The International Space Station is in the middle of multiple passes over the Mid Atlantic. Tonight (October 28, 2013) will be one of the best viewing chances for our region since it will pass almost directly overhead. The high clouds this afternoon should try to disperse in time and revel the sky.
This weekend, Scott Hoggard captured this incredible close up over Dundalk, MD, a suburb of Baltimore. See the image in the slide show which is the best I’ve seen from the ground. It appears a little blurry, but consider that ISS is traveling at 17,500 mph and is more than 200 miles above the ground. This was a rare picture.
- The best path for viewing from Maryland is expected this evening (October 28th) at 7:03 pm EDT. It will actually be passing over northern Virginia, between Richmond and Arlington. This is optimal for many reasons:
- The path will be almost directly overhead, peaking at 80° over Baltimore as it travels from west to southeast. This will be visible to all of Maryland and the Mid Atlantic, weather permitting.
- It will last 6 minutes
- About 1 hour after sunset at 6:10 pm, the ISS will still capture sunlight from its altitude.
- It should get brighter along the way. This will be due to the path traveling to the southeast. As it does so, it will reflect the sunlight behind it… appearing like a bright star moving across the sky, but slower than a shooting star.
What to look for:
- Get out 5-10 minutes early to let your eyes adjust to the darkness.
- Start looking in the direction where the sun set, West.
- Venus is the brightest object in the sky to the Southwest. The ISS may get that bright during the flyover.
- It may resemble a high flying plane, but the lights won’t flash or blink.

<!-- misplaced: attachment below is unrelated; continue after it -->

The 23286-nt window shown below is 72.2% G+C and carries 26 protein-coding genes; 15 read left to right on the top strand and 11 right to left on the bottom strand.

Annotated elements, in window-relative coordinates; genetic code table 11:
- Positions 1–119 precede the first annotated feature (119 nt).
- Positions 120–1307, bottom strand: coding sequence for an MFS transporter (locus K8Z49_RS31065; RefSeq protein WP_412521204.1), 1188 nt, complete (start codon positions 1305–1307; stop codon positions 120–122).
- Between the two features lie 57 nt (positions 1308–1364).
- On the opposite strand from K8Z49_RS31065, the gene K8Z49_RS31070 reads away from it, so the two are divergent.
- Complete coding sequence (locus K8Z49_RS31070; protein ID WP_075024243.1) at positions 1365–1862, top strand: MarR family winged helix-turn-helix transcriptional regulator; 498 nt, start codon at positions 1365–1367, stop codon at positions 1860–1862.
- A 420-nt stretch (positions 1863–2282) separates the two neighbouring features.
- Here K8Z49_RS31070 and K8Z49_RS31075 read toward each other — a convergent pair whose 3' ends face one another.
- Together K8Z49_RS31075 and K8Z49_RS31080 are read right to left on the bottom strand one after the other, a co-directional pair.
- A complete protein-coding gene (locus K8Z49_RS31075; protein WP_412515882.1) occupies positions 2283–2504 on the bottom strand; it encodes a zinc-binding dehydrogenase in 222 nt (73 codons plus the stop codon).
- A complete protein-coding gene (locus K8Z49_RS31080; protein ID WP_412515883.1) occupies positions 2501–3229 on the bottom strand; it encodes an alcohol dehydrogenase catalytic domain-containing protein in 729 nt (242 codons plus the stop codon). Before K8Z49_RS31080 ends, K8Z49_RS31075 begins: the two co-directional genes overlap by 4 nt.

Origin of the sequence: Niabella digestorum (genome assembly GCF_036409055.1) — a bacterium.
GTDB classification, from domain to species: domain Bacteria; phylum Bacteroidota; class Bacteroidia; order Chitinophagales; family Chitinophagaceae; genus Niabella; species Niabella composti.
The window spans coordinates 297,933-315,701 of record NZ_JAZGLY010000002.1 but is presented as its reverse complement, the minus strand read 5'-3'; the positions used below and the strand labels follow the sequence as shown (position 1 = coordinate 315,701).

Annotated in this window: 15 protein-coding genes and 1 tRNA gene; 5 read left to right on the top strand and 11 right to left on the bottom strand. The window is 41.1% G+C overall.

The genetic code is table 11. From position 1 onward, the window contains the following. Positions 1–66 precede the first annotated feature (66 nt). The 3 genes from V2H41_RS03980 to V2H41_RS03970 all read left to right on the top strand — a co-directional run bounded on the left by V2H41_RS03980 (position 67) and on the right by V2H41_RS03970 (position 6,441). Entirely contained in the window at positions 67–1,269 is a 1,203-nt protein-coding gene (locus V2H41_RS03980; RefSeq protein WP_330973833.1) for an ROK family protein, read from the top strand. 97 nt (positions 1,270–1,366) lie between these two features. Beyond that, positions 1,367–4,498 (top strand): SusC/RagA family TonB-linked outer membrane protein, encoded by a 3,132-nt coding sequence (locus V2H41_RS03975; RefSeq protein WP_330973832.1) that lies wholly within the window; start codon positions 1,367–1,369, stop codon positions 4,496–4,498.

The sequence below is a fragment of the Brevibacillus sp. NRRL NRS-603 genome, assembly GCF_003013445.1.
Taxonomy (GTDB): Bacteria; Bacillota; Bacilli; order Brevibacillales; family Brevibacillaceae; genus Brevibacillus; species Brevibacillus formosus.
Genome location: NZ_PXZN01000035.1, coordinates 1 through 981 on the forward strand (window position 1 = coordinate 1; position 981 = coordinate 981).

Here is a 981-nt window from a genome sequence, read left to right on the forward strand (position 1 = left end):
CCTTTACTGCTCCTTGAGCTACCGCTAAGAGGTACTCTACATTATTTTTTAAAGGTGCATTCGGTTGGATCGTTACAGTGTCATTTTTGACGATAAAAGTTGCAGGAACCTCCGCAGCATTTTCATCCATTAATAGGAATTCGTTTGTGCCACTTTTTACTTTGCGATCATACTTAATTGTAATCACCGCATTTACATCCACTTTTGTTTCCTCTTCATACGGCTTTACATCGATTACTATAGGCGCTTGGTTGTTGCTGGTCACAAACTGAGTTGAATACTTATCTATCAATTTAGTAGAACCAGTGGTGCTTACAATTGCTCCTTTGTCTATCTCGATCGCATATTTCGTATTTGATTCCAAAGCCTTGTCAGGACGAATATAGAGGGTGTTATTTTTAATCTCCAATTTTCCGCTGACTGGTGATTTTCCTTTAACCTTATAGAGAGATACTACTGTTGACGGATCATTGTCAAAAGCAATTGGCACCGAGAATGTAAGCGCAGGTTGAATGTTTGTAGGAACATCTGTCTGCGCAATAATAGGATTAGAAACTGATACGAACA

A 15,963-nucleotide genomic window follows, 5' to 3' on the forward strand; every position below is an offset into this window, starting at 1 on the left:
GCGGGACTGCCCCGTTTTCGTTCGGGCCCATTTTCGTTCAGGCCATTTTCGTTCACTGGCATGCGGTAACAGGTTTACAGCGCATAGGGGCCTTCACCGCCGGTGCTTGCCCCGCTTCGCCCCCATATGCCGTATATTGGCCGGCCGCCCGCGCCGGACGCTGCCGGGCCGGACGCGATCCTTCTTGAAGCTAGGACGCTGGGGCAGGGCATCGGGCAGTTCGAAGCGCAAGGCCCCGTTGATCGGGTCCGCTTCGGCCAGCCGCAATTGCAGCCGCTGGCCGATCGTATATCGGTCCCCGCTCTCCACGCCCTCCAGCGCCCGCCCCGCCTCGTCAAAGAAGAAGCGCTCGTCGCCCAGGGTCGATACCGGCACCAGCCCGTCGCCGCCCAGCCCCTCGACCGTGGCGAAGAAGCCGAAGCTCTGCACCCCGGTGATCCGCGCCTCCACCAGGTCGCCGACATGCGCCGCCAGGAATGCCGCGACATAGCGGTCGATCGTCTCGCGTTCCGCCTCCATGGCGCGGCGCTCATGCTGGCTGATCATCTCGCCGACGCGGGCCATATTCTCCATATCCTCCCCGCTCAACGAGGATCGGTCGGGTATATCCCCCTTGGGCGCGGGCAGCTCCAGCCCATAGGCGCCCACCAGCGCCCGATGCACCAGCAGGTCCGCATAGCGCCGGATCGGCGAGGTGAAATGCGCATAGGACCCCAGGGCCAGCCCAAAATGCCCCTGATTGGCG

- You can see it with the naked eye.
- Tracking with a telescope might be tough since it will move quickly, but binoculars could allow you to follow it and get a better close up.
- Launched in 1988, additional modules delivered in 1999 and 2000.
- November 2nd, 2000 the first crew arrived.
- It was continuously under expansion until the completion of ISS was in 2011.
- It is expected to be operational until 2020.
- ISS is always ‘falling’. While it normally ranges between 240-260 miles above the ground, a rocket boost every few weeks is needed to lift it back up.
- It moves at 17,500 mph
- One complete trip around Earth takes 92 minutes
- How many people are onboard? Normally 3-6
- With the end of the Space Shuttle program, the Russian Soyuz is the primary transport vehicle.
- The Soyuz can bring 3 new members onboard, and 3 return home.
See the view of Earth from ISS. This amazing time lapse video collection is in the video on the left shows city lights, lightning, and auroras. More related videos and articles are listed at the bottom of this post.
Tracking the ISS has become a popular search tool online and mobile apps. Below are the best ways I have found among the many available.
*Kid Weather: Please take a moment to also look at my first mobile app that I made with my oldest son (his idea at age 6). We’ve been downloaded in 28 countries and have a big upgrade on the way. Available on iTunes, Google Play, and Amazon
NASA- Spot the Station
Current Position of ISS (maps and what astronauts see)ISS Tracker
Star Walk- Best Astronomy App on iTunes
ISS Spotter (iTunes)
ISS Detector- Google Play/Android
@twisst – Twisst ISS alerts sends a tweet when ISS is visible at your location
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